Prepared for the
Conference of Presidents of Major American Jewish Organizations

by the Jerusalem Center for Public Affairs
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DAILY ALERT

December 26, 2003

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In-Depth Issue:

Evidence of Syrian Complicity in Attacks on U.S. in Iraq - Douglas Davis (Jerusalem Post)
    The U.S. administration in Iraq and the Iraqi Governing Council have solid evidence of direct, top-level Syrian complicity in attacks against American and Iraqi security forces, a senior source within the council said Thursday.
    One of the two Iraqis captured with Saddam in the Tikrit area had acted as Saddam's personal envoy to Syrian President Bashar Assad until just six weeks before his arrest.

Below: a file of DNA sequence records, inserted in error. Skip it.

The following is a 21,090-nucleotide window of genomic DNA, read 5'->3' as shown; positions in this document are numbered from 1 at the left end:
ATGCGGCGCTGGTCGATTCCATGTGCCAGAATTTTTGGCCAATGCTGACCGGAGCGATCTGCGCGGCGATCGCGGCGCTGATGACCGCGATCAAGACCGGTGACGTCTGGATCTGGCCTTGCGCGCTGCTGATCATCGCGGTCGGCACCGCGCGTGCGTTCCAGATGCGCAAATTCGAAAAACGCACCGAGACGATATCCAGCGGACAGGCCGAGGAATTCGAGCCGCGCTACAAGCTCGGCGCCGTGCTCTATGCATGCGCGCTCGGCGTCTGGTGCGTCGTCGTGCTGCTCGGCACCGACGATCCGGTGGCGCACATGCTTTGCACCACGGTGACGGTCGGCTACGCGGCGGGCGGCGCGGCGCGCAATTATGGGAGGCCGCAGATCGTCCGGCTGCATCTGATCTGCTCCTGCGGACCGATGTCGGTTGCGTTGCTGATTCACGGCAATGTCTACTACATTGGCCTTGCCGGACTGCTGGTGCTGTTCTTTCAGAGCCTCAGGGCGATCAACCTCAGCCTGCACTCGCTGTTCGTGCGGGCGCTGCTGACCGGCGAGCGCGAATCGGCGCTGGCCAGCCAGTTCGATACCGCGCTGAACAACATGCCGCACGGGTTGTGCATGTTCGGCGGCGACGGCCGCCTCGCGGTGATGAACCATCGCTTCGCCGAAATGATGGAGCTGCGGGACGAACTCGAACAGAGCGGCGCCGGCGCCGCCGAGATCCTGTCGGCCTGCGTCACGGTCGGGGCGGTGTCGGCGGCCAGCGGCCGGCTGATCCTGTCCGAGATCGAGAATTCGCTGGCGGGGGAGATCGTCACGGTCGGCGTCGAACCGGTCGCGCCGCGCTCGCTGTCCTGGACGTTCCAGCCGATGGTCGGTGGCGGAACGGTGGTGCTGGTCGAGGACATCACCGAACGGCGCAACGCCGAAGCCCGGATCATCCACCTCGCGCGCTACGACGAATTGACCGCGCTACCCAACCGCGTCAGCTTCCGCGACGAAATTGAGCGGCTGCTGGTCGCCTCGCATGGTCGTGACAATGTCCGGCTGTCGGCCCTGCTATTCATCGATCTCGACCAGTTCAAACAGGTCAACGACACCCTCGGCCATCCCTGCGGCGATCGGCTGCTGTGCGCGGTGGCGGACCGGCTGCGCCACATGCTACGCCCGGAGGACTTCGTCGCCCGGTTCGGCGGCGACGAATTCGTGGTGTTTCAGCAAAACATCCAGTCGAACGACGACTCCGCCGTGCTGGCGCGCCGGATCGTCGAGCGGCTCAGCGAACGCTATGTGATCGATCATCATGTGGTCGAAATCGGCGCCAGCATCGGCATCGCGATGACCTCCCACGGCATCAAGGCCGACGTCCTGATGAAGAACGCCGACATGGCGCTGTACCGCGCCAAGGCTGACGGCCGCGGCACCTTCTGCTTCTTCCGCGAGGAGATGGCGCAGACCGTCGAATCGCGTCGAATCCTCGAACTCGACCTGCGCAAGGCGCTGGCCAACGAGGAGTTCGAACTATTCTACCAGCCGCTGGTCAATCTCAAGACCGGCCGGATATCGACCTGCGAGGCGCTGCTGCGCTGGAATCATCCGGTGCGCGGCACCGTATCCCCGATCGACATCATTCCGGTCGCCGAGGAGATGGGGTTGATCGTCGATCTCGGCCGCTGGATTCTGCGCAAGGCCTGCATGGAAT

The source also said that suicide bombers from various Arab countries had crossed into Iraq from Syria, carrying Syrian documents.
    He said he believes the Syrian regime has attempted to make life as difficult - and as bloody - as possible for the Americans to dissuade them from turning their sights on Damascus once the security threats in Iraq are contained.
    He added that the council had acquired thousands of documents from the files of the Mukhabarat (secret police), the state oil company, and in Saddam's personal office, which expose a network of politicians throughout the Arab world and Europe who had accepted huge payments from Saddam in the form of "oil contracts."
    He said the evidence incriminates the most senior members of the Jordanian royal family in allegedly illegal and corrupt dealings with Saddam.
    Saying that the absence of a hostile regime in Baghdad has reduced Israel's strategic dependence on the Hashemite kingdom as a buffer against Iraq, he predicted that Jordan would, sooner rather than later, become a Palestinian state.